In one way, the who matters much less than the what. If you’re going to “Preach the Gospel,” it has to be the Gospel – the whole Gospel and nothing but – and not some halfway compromise with a post-everything world.
In another way, of course, the personnel matter very much – not whether they are male or female, lay or cleric, Western or not, but whether they care more about the Biblical way of things than they do the world’s wayward embrace of race, class, and gender. Coming appointments will tell us much about all that.
Some of the more reliable observers of the Roman scene point out that there are theological complications that come with the administrative changes. In the older system, a Cardinal headed a “congregation” – which is to say an assembly of bishops, clerics, perhaps laypeople – who formed a kind of collaborative group advising the pope. The Congregations will now become “dicasteries,” more like independent offices with authority designated to them by the Holy Father. Whether that will foster or hinder collaboration remains to be seen.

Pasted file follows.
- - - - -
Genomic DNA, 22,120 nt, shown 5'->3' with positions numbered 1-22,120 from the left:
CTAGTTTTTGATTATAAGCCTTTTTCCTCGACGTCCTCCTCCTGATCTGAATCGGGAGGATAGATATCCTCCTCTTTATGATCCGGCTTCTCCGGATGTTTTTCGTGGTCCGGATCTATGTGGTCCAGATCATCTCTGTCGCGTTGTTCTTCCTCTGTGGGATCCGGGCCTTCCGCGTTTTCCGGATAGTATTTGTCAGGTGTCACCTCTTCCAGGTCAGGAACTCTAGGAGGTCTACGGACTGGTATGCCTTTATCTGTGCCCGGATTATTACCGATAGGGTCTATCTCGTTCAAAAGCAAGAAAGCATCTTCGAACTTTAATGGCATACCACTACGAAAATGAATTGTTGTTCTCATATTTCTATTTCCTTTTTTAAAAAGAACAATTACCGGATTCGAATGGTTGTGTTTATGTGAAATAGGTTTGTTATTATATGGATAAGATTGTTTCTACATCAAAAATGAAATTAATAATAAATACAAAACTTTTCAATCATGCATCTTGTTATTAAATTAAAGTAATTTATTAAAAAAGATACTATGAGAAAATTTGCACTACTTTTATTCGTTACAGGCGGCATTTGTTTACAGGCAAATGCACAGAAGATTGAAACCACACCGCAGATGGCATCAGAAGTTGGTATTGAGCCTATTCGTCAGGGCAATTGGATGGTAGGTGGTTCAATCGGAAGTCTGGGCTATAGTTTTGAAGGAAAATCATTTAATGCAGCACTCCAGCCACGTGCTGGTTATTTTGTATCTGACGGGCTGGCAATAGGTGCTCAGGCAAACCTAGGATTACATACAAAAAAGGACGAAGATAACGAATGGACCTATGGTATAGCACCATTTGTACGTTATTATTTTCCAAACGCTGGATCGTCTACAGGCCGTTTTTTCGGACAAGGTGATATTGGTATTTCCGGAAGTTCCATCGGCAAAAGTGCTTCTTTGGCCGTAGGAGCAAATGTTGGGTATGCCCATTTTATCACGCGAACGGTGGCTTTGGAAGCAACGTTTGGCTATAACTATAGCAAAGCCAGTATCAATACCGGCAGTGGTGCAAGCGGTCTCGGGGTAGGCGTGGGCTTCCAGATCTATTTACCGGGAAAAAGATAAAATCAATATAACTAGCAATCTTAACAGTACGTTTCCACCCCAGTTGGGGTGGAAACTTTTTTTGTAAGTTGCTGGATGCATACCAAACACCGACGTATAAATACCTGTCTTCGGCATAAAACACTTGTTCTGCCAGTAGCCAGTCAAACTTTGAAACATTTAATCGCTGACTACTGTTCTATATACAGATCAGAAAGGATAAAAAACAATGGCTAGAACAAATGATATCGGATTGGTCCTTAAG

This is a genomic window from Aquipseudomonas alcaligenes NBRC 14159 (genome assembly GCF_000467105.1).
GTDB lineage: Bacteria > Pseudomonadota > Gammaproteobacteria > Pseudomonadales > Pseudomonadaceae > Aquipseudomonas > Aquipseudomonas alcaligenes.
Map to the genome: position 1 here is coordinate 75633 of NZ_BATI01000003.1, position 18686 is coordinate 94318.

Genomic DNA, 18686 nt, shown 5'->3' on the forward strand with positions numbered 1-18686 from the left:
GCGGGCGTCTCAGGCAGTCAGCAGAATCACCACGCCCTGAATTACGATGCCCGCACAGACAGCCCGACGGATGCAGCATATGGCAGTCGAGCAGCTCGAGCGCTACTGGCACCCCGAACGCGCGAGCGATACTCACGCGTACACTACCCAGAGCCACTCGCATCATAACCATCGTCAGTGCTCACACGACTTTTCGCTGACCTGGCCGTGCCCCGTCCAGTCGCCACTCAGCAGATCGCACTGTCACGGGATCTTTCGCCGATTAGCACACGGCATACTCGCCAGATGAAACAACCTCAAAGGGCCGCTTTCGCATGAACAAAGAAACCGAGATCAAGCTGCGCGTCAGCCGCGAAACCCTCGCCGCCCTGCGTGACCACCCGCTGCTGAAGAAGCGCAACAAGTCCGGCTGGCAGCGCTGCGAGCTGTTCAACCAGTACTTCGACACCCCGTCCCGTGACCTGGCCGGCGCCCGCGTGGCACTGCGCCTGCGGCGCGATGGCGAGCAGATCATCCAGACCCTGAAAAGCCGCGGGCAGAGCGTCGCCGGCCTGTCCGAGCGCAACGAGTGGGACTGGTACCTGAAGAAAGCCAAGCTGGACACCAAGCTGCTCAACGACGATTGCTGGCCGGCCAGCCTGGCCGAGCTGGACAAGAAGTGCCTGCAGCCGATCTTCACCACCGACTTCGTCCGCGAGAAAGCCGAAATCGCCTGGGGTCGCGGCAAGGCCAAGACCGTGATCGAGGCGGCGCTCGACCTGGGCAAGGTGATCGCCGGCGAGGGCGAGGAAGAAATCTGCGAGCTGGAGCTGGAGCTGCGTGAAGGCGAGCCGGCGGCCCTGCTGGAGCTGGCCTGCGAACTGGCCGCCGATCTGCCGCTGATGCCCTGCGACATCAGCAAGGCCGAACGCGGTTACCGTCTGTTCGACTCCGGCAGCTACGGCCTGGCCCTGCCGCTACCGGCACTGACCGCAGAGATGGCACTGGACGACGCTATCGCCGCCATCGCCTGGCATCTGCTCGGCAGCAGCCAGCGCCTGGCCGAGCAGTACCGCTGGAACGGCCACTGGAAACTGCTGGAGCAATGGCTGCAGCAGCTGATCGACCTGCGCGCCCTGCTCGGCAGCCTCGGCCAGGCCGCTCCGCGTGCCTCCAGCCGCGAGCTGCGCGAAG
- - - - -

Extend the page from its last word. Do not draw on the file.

There’s a theological dimension to the bureaucratic shift. Under the older system, clerics – which is to say people ordained and thereby sharing in the authority Christ committed to Peter and the apostles – could exercise authority over others – in particular, Cardinals and archbishops issued orders to other Cardinals, bishops, priests, religious. But can a layperson – though worthy of attention as a fellow Christian, of course – exercise authority over ordained authorities?
Predicate evangelium does not seem to have carefully considered that ecclesiological problem.
There also seems to be a general levelling down of the different dicasteries. For many faithful Catholics, the older Congregation for the Doctrine of the Faith was the bulwark against all the temptations inside and outside the Church to water down the apostolic tradition. It’s unclear whether the newer Dicastery for the Doctrine of the Faith will still be able to play that role given that other dicasteries seem to be on an equal footing.